With all sources of minerals and ores desiccating up, there is urgent need of deriving a new replacement compound. The future of our industries could hinge on a single material – and our industries are currently buzzing over the potential of graphene. It is the strongest, slimmest and most malleable material in existence.
Graphene emerged from the carbon family, its allotrope are graphite and diamond. The word graphene is sometimes used in place of ‘carbon nanotubes’. CNTs are sheets of graphene that have been rolled up into a nano-scale tube (just like a micro-straw). The walls have the thickness of single atom, but the tube is stable and less reactive with other substances than regular, linear graphene.
What exactly is Graphene?
Graphene is an allotrope of carbon having honeycomb sheets of carbon, with the thickness lying at just about one atom. The structure too, is symmetrical to graphite. It consists of a pattern called the crystal lattice – consisting of atoms arranged in a regular repeating, 3D structure. Invisible bonds between the atoms that hold them together. Other allotropes like diamond and graphite too have a 3D structure.
In diamond, atoms are tightly bonded in 3D tetrahedrons. This gives diamond its hardness. In graphite, atoms are bonded tightly in 2D layers, held to the layers above and below by relatively weak forces. The remarkable thing about graphene is that its crystalline structure is two-dimensional. In other words, it has a close resemblance to the graphite structure (hexagonal rings), giving a honeycomb-like appearance. But the distance between the two layers is an one atom long. To produce a 1 mm thick graphene, 3 million suchlayers are required.
Unlike other allotropes of carbon, graphene acts as a conductor. Some scientist even call it a semi-metal, owing to its absence of a band-gap in its atomic structure.
What is the band-gap?
A band gap is a gap between the energy of an electron when it is bound to an atom, and the so-called conduction band, where it is free to move around. An electron cannot exist in an energy level between those two states. Its best application could be found in photovoltaic cells. Silicon is currently widely used in the production of photovoltaic cells. But it may be face competition from graphene. As silicon turns light into electricity, it produces a photon for every electron produced. So a decent amount of energy is wasted. This isn’t the case with graphene. Graphene also works on multiple wavelengths, making it beneficial and efficient.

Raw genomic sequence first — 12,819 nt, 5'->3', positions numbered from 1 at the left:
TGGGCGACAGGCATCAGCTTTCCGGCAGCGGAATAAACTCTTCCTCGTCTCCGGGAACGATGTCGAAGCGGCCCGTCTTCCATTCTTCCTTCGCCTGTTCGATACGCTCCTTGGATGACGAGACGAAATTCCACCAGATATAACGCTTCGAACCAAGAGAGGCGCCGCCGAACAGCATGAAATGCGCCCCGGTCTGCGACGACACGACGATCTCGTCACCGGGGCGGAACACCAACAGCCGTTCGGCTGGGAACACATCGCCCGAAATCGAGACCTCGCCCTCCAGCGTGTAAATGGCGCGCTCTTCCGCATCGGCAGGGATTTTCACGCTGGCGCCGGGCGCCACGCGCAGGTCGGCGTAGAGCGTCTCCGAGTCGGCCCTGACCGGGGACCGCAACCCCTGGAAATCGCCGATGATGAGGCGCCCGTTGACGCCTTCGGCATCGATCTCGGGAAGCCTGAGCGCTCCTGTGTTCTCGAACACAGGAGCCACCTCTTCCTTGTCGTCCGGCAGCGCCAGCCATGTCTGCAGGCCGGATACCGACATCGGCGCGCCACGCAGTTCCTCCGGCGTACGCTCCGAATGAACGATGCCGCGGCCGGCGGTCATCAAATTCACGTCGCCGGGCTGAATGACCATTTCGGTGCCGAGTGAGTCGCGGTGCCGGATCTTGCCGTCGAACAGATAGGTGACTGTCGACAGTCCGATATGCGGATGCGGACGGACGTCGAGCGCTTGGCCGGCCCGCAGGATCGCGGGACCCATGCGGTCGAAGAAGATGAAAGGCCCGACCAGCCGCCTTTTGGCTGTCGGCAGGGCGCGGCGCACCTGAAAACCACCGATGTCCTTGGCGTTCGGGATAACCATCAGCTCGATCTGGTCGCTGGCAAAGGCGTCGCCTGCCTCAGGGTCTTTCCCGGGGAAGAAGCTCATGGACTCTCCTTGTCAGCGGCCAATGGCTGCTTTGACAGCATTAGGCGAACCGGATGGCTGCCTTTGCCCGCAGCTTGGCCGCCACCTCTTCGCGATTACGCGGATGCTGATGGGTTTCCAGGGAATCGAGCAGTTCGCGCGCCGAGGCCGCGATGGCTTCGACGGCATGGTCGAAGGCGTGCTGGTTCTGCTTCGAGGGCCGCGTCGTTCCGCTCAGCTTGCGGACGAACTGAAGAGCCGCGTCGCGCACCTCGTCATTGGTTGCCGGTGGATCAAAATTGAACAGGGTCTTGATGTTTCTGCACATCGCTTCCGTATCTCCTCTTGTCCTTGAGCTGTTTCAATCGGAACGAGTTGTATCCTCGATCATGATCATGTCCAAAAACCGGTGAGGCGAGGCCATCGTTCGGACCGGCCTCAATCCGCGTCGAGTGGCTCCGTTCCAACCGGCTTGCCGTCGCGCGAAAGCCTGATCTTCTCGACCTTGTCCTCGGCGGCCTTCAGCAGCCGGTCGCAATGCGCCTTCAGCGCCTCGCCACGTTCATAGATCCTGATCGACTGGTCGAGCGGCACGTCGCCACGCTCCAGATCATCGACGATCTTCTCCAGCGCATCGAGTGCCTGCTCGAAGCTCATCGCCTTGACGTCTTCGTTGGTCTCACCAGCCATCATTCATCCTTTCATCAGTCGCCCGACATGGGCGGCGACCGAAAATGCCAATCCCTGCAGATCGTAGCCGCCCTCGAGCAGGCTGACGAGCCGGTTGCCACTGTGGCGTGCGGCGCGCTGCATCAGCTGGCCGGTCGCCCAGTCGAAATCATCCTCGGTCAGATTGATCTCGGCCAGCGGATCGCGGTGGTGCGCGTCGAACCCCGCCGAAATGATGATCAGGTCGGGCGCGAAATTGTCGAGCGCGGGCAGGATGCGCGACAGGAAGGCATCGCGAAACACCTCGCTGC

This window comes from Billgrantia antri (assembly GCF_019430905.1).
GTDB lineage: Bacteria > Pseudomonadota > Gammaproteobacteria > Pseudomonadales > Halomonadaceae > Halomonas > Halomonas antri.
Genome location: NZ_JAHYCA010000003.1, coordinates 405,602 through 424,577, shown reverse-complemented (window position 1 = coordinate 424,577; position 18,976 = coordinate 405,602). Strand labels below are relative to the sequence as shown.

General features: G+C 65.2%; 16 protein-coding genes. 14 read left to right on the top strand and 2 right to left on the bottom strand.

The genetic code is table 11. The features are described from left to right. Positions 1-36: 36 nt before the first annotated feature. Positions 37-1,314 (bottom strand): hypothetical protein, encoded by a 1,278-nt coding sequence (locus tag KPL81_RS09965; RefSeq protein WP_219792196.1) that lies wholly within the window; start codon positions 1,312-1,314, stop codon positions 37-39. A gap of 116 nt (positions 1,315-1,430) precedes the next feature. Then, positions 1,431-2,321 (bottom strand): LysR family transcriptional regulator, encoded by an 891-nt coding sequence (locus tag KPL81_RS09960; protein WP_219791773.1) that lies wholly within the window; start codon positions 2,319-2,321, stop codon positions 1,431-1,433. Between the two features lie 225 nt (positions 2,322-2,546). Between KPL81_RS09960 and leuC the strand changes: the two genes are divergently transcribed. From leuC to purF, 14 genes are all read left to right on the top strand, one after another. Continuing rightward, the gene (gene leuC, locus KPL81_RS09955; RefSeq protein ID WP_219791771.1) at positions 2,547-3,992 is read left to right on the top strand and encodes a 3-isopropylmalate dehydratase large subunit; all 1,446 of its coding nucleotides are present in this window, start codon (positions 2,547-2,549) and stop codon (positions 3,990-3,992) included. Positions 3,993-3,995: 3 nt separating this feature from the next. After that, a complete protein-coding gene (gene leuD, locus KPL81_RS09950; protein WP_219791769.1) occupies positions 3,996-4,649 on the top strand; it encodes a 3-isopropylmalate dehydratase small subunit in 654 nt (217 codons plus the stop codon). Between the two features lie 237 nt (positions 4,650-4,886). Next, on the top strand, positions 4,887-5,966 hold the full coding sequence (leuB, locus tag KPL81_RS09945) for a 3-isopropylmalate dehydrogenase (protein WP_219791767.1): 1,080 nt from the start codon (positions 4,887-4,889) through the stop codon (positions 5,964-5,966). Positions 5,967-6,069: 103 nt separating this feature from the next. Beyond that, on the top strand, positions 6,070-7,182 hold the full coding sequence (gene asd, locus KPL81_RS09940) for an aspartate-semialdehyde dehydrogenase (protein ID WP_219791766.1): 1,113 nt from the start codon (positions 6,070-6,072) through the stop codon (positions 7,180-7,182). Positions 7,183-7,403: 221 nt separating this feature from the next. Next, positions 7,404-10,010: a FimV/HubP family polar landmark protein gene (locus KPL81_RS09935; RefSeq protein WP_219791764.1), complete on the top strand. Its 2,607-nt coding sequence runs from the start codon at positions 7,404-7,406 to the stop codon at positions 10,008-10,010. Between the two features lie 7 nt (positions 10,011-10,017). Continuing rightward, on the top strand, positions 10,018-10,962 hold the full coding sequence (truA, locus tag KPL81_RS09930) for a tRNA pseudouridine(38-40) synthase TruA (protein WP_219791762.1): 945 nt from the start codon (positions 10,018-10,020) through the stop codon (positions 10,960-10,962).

Graphite is not Graphene
Graphite is a naturally-occurring form of crystalline carbon. It is a mineral found in metamorphic and igneous rocks, sharing a similar hexagonal arrangement. It is an extremely soft, cleaves with very light pressure and comprises of a very low specific gravity. It contemporarily it acts as an insulator to heat and is nearly inert in contact with almost any other material.
Graphene is fundamentally one single layer of graphite made synthetically in labs. It comprises of formation of a layer of sp2 bonded carbon atoms, arranged in a honeycomb (hexagonal) lattice. It is also the strongest material ever recorded, having 100 times more strength than that of the structural steel. It can be synthesized by the Chemical Vapor Deposition (CVD).
Properties of Graphene
• Graphene is a micro material which is sp2 hybridized. This is actually the reason for its magical applications and super-strength.
• Owing to the strength of its 0.142 nm-long carbon bonds, it is said to be the strongest material discovered. It consists of an ultimate tensile strength of 130 Gigapascals, compared to 400 Gigapascals for A36 (structural) steel, or 375 Gigapascals for Kevlar. Not only is graphene extraordinarily strong, it is also very light at 0.77 milligrams per square meter.
• Graphene is a perfect material but isn’t naturally occurring. It needs to be developed synthetically, and that is an expensive affair.
What can we do with graphene?
• Graphene is likely to be used in the manufacturing of supercapacitors, to store large amounts of electricity. Graphene-based micro-supercapacitors will likely be developed for use in low energy applications such as smartphones and portable computing devices and could potentially be commercially available within coming years.
• In aircraft, graphene can be a substitute for the carbon-fibre as it is very light and strong. It can replace steel structures in aircrafts, reducing the weight and improving efficiency.
• It can be used in coating aircrafts as it is electrically conductive material.
• It would work very well in optoelectronic applications such as LCD touchscreens for smartphones, tablet, and desktop computers, and televisions as it is transparent and also transmit nearly 98% of its light.
• Graphene could be used as an ultra-filtration medium as the distance between the two layers is not more than the size of 1 single atom. The pores are extremely small and less brittle than the aluminum oxide. So it could be used in desalination systems and for biofuel extraction and creation.